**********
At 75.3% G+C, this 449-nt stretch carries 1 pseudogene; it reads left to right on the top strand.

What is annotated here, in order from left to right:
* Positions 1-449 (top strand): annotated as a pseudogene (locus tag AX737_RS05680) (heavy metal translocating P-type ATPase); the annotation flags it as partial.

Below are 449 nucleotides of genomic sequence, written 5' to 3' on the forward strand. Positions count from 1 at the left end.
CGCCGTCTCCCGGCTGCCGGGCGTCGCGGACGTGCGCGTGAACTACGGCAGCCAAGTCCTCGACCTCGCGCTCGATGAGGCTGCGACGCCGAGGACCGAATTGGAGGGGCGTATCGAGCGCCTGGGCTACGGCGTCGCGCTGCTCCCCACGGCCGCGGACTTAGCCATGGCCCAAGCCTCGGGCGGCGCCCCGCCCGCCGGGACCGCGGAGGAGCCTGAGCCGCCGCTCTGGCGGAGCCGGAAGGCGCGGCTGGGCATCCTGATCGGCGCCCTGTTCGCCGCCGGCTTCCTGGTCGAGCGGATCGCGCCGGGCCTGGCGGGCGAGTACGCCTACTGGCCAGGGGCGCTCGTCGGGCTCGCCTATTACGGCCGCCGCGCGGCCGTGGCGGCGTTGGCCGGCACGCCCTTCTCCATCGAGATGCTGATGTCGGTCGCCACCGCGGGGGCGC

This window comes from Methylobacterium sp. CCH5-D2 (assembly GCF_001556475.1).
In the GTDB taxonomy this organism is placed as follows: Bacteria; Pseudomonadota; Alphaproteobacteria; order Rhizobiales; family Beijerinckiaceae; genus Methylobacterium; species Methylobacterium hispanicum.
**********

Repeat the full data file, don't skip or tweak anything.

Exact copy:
At 75.3% G+C, this 449-nt stretch carries 1 pseudogene; it reads left to right on the top strand.

What is annotated here, in order from left to right:
* Positions 1-449 (top strand): annotated as a pseudogene (locus tag AX737_RS05680) (heavy metal translocating P-type ATPase); the annotation flags it as partial.

Below are 449 nucleotides of genomic sequence, written 5' to 3' on the forward strand. Positions count from 1 at the left end.
CGCCGTCTCCCGGCTGCCGGGCGTCGCGGACGTGCGCGTGAACTACGGCAGCCAAGTCCTCGACCTCGCGCTCGATGAGGCTGCGACGCCGAGGACCGAATTGGAGGGGCGTATCGAGCGCCTGGGCTACGGCGTCGCGCTGCTCCCCACGGCCGCGGACTTAGCCATGGCCCAAGCCTCGGGCGGCGCCCCGCCCGCCGGGACCGCGGAGGAGCCTGAGCCGCCGCTCTGGCGGAGCCGGAAGGCGCGGCTGGGCATCCTGATCGGCGCCCTGTTCGCCGCCGGCTTCCTGGTCGAGCGGATCGCGCCGGGCCTGGCGGGCGAGTACGCCTACTGGCCAGGGGCGCTCGTCGGGCTCGCCTATTACGGCCGCCGCGCGGCCGTGGCGGCGTTGGCCGGCACGCCCTTCTCCATCGAGATGCTGATGTCGGTCGCCACCGCGGGGGCGC

This window comes from Methylobacterium sp. CCH5-D2 (assembly GCF_001556475.1).
In the GTDB taxonomy this organism is placed as follows: Bacteria; Pseudomonadota; Alphaproteobacteria; order Rhizobiales; family Beijerinckiaceae; genus Methylobacterium; species Methylobacterium hispanicum.